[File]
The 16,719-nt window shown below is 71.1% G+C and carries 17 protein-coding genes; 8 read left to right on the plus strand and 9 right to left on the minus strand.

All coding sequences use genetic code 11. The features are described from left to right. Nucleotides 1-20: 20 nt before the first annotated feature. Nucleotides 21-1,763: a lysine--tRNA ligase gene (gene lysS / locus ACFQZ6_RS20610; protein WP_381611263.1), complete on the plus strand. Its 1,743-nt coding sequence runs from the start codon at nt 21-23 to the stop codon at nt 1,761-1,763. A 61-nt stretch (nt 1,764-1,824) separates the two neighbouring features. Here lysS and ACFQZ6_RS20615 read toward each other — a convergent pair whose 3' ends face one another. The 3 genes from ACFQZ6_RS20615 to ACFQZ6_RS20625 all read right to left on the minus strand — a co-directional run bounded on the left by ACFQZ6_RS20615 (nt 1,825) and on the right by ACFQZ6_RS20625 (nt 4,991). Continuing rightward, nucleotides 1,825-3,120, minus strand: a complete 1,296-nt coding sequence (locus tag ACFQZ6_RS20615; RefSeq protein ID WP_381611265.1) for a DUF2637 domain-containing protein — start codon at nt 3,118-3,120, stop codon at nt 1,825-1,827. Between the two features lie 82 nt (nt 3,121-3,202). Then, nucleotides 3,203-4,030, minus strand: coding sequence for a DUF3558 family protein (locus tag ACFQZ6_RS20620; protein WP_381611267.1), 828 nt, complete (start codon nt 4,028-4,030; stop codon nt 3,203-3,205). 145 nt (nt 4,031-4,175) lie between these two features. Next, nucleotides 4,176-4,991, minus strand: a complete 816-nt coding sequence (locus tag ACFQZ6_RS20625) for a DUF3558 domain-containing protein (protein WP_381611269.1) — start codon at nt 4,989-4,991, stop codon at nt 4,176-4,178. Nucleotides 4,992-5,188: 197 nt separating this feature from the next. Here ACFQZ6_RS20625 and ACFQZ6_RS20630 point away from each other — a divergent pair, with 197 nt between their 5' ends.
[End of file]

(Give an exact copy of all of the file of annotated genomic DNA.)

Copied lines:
The 16,719-nt window shown below is 71.1% G+C and carries 17 protein-coding genes; 8 read left to right on the plus strand and 9 right to left on the minus strand.

All coding sequences use genetic code 11. The features are described from left to right. Nucleotides 1-20: 20 nt before the first annotated feature. Nucleotides 21-1,763: a lysine--tRNA ligase gene (gene lysS / locus ACFQZ6_RS20610; protein WP_381611263.1), complete on the plus strand. Its 1,743-nt coding sequence runs from the start codon at nt 21-23 to the stop codon at nt 1,761-1,763. A 61-nt stretch (nt 1,764-1,824) separates the two neighbouring features. Here lysS and ACFQZ6_RS20615 read toward each other — a convergent pair whose 3' ends face one another. The 3 genes from ACFQZ6_RS20615 to ACFQZ6_RS20625 all read right to left on the minus strand — a co-directional run bounded on the left by ACFQZ6_RS20615 (nt 1,825) and on the right by ACFQZ6_RS20625 (nt 4,991). Continuing rightward, nucleotides 1,825-3,120, minus strand: a complete 1,296-nt coding sequence (locus tag ACFQZ6_RS20615; RefSeq protein ID WP_381611265.1) for a DUF2637 domain-containing protein — start codon at nt 3,118-3,120, stop codon at nt 1,825-1,827. Between the two features lie 82 nt (nt 3,121-3,202). Then, nucleotides 3,203-4,030, minus strand: coding sequence for a DUF3558 family protein (locus tag ACFQZ6_RS20620; protein WP_381611267.1), 828 nt, complete (start codon nt 4,028-4,030; stop codon nt 3,203-3,205). 145 nt (nt 4,031-4,175) lie between these two features. Next, nucleotides 4,176-4,991, minus strand: a complete 816-nt coding sequence (locus tag ACFQZ6_RS20625) for a DUF3558 domain-containing protein (protein WP_381611269.1) — start codon at nt 4,989-4,991, stop codon at nt 4,176-4,178. Nucleotides 4,992-5,188: 197 nt separating this feature from the next. Here ACFQZ6_RS20625 and ACFQZ6_RS20630 point away from each other — a divergent pair, with 197 nt between their 5' ends.